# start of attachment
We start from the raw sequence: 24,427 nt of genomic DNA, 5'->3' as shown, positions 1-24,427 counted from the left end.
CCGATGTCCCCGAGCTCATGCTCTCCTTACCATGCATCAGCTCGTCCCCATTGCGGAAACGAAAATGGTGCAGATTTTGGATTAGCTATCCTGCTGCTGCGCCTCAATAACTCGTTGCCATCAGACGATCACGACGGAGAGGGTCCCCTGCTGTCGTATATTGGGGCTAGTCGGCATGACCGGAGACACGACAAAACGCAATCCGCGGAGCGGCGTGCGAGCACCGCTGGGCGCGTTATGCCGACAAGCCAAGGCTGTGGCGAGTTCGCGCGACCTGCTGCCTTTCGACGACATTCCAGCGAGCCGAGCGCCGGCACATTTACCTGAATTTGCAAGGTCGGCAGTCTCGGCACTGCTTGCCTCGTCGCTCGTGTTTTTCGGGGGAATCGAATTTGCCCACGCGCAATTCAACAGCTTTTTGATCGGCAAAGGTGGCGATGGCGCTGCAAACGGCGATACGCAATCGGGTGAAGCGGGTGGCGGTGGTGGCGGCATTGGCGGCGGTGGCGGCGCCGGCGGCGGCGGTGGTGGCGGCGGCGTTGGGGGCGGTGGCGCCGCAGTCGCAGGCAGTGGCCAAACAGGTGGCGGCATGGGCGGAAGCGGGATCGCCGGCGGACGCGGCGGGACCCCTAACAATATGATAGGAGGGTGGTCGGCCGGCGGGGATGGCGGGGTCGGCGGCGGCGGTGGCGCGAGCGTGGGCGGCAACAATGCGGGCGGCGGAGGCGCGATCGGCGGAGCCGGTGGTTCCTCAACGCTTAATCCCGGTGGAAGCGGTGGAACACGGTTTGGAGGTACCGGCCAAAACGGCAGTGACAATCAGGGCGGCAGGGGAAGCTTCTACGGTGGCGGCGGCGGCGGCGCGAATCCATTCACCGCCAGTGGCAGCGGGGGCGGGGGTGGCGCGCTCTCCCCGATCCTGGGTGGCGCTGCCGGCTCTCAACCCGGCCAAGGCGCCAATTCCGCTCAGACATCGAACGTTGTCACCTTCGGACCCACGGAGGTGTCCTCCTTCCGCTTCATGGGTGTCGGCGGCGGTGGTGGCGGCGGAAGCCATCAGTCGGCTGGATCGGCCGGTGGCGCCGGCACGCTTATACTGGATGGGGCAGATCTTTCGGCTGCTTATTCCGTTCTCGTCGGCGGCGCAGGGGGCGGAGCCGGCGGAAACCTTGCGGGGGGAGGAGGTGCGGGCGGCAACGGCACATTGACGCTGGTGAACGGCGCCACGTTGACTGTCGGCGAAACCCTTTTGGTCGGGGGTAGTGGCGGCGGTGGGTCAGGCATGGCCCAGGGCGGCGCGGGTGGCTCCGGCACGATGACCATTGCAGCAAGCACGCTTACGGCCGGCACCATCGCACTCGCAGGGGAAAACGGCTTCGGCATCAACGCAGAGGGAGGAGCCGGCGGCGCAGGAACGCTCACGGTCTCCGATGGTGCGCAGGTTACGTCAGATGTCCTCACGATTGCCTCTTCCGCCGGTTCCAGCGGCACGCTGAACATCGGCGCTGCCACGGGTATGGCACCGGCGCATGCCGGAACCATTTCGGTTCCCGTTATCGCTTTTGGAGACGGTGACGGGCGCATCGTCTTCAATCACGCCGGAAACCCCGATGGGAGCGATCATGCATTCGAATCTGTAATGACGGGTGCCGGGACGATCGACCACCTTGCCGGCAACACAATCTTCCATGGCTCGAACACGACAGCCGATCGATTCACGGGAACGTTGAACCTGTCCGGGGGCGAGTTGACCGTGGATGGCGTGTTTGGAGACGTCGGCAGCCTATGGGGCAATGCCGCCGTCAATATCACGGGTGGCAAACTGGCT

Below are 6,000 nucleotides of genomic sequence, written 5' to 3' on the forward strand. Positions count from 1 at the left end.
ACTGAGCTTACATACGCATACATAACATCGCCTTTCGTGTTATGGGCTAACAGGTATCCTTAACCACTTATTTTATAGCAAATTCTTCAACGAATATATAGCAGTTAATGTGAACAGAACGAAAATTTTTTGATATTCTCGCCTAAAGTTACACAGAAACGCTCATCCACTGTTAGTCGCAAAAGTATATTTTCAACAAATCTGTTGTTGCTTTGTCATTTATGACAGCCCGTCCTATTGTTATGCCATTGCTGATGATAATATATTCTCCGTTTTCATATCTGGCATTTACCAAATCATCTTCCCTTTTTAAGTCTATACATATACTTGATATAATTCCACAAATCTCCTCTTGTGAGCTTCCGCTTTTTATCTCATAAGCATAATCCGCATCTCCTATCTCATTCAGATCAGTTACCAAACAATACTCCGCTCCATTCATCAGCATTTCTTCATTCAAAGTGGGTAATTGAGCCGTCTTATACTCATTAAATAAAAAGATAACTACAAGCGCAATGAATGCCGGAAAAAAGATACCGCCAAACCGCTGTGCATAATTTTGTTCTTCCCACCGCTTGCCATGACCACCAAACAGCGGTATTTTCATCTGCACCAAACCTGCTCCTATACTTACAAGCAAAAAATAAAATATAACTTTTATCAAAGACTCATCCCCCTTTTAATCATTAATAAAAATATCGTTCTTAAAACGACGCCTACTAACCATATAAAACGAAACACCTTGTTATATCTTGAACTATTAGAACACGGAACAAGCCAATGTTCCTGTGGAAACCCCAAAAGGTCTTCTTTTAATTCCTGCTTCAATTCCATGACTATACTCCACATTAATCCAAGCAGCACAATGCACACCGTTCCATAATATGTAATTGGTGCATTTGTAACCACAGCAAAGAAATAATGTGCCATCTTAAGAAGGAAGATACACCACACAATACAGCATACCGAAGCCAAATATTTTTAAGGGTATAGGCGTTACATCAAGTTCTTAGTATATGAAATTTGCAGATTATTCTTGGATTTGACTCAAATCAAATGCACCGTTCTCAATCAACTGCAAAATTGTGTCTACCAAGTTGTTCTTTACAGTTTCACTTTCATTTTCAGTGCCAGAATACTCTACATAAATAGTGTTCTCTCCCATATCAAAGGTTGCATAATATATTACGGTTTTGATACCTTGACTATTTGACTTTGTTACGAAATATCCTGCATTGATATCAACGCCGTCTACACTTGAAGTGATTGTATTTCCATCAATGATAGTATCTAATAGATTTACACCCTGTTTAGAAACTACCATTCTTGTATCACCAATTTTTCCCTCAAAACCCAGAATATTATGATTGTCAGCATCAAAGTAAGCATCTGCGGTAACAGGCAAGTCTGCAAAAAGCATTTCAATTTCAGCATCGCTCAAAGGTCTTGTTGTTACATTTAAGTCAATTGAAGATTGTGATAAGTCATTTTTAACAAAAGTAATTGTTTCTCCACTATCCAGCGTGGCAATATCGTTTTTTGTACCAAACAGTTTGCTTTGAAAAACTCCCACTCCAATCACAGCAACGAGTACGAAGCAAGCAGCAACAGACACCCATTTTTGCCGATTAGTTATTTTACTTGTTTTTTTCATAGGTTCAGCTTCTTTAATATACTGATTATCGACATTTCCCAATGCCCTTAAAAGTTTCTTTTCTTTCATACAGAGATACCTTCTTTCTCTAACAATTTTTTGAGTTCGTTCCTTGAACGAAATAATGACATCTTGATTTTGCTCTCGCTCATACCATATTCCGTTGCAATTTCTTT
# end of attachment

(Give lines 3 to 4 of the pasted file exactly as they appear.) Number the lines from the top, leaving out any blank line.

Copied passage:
Below are 6,000 nucleotides of genomic sequence, written 5' to 3' on the forward strand. Positions count from 1 at the left end.
ACTGAGCTTACATACGCATACATAACATCGCCTTTCGTGTTATGGGCTAACAGGTATCCTTAACCACTTATTTTATAGCAAATTCTTCAACGAATATATAGCAGTTAATGTGAACAGAACGAAAATTTTTTGATATTCTCGCCTAAAGTTACACAGAAACGCTCATCCACTGTTAGTCGCAAAAGTATATTTTCAACAAATCTGTTGTTGCTTTGTCATTTATGACAGCCCGTCCTATTGTTATGCCATTGCTGATGATAATATATTCTCCGTTTTCATATCTGGCATTTACCAAATCATCTTCCCTTTTTAAGTCTATACATATACTTGATATAATTCCACAAATCTCCTCTTGTGAGCTTCCGCTTTTTATCTCATAAGCATAATCCGCATCTCCTATCTCATTCAGATCAGTTACCAAACAATACTCCGCTCCATTCATCAGCATTTCTTCATTCAAAGTGGGTAATTGAGCCGTCTTATACTCATTAAATAAAAAGATAACTACAAGCGCAATGAATGCCGGAAAAAAGATACCGCCAAACCGCTGTGCATAATTTTGTTCTTCCCACCGCTTGCCATGACCACCAAACAGCGGTATTTTCATCTGCACCAAACCTGCTCCTATACTTACAAGCAAAAAATAAAATATAACTTTTATCAAAGACTCATCCCCCTTTTAATCATTAATAAAAATATCGTTCTTAAAACGACGCCTACTAACCATATAAAACGAAACACCTTGTTATATCTTGAACTATTAGAACACGGAACAAGCCAATGTTCCTGTGGAAACCCCAAAAGGTCTTCTTTTAATTCCTGCTTCAATTCCATGACTATACTCCACATTAATCCAAGCAGCACAATGCACACCGTTCCATAATATGTAATTGGTGCATTTGTAACCACAGCAAAGAAATAATGTGCCATCTTAAGAAGGAAGATACACCACACAATACAGCATACCGAAGCCAAATATTTTTAAGGGTATAGGCGTTACATCAAGTTCTTAGTATATGAAATTTGCAGATTATTCTTGGATTTGACTCAAATCAAATGCACCGTTCTCAATCAACTGCAAAATTGTGTCTACCAAGTTGTTCTTTACAGTTTCACTTTCATTTTCAGTGCCAGAATACTCTACATAAATAGTGTTCTCTCCCATATCAAAGGTTGCATAATATATTACGGTTTTGATACCTTGACTATTTGACTTTGTTACGAAATATCCTGCATTGATATCAACGCCGTCTACACTTGAAGTGATTGTATTTCCATCAATGATAGTATCTAATAGATTTACACCCTGTTTAGAAACTACCATTCTTGTATCACCAATTTTTCCCTCAAAACCCAGAATATTATGATTGTCAGCATCAAAGTAAGCATCTGCGGTAACAGGCAAGTCTGCAAAAAGCATTTCAATTTCAGCATCGCTCAAAGGTCTTGTTGTTACATTTAAGTCAATTGAAGATTGTGATAAGTCATTTTTAACAAAAGTAATTGTTTCTCCACTATCCAGCGTGGCAATATCGTTTTTTGTACCAAACAGTTTGCTTTGAAAAACTCCCACTCCAATCACAGCAACGAGTACGAAGCAAGCAGCAACAGACACCCATTTTTGCCGATTAGTTATTTTACTTGTTTTTTTCATAGGTTCAGCTTCTTTAATATACTGATTATCGACATTTCCCAATGCCCTTAAAAGTTTCTTTTCTTTCATACAGAGATACCTTCTTTCTCTAACAATTTTTTGAGTTCGTTCCTTGAACGAAATAATGACATCTTGATTTTGCTCTCGCTCATACCATATTCCGTTGCAATTTCTTT